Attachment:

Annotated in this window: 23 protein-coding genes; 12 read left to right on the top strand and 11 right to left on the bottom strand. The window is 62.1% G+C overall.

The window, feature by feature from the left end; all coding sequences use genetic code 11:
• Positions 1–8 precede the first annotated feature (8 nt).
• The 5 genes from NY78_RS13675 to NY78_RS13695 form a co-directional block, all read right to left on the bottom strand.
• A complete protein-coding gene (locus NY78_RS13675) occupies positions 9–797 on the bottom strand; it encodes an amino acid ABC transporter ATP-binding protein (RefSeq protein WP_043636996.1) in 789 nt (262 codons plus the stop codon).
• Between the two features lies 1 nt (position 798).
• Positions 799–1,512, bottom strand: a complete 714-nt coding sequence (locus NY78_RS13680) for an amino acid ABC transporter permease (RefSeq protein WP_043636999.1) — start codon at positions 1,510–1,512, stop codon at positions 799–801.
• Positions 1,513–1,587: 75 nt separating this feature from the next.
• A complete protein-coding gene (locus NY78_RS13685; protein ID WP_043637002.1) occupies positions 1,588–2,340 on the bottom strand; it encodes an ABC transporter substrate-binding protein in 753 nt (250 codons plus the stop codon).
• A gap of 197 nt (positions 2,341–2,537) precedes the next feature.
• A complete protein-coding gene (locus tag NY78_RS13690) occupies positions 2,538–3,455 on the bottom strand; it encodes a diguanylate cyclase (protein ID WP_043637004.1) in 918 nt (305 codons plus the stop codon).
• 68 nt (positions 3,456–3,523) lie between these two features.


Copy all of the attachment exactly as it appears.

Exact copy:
Annotated in this window: 23 protein-coding genes; 12 read left to right on the top strand and 11 right to left on the bottom strand. The window is 62.1% G+C overall.

The window, feature by feature from the left end; all coding sequences use genetic code 11:
• Positions 1–8 precede the first annotated feature (8 nt).
• The 5 genes from NY78_RS13675 to NY78_RS13695 form a co-directional block, all read right to left on the bottom strand.
• A complete protein-coding gene (locus NY78_RS13675) occupies positions 9–797 on the bottom strand; it encodes an amino acid ABC transporter ATP-binding protein (RefSeq protein WP_043636996.1) in 789 nt (262 codons plus the stop codon).
• Between the two features lies 1 nt (position 798).
• Positions 799–1,512, bottom strand: a complete 714-nt coding sequence (locus NY78_RS13680) for an amino acid ABC transporter permease (RefSeq protein WP_043636999.1) — start codon at positions 1,510–1,512, stop codon at positions 799–801.
• Positions 1,513–1,587: 75 nt separating this feature from the next.
• A complete protein-coding gene (locus NY78_RS13685; protein ID WP_043637002.1) occupies positions 1,588–2,340 on the bottom strand; it encodes an ABC transporter substrate-binding protein in 753 nt (250 codons plus the stop codon).
• A gap of 197 nt (positions 2,341–2,537) precedes the next feature.
• A complete protein-coding gene (locus tag NY78_RS13690) occupies positions 2,538–3,455 on the bottom strand; it encodes a diguanylate cyclase (protein ID WP_043637004.1) in 918 nt (305 codons plus the stop codon).
• 68 nt (positions 3,456–3,523) lie between these two features.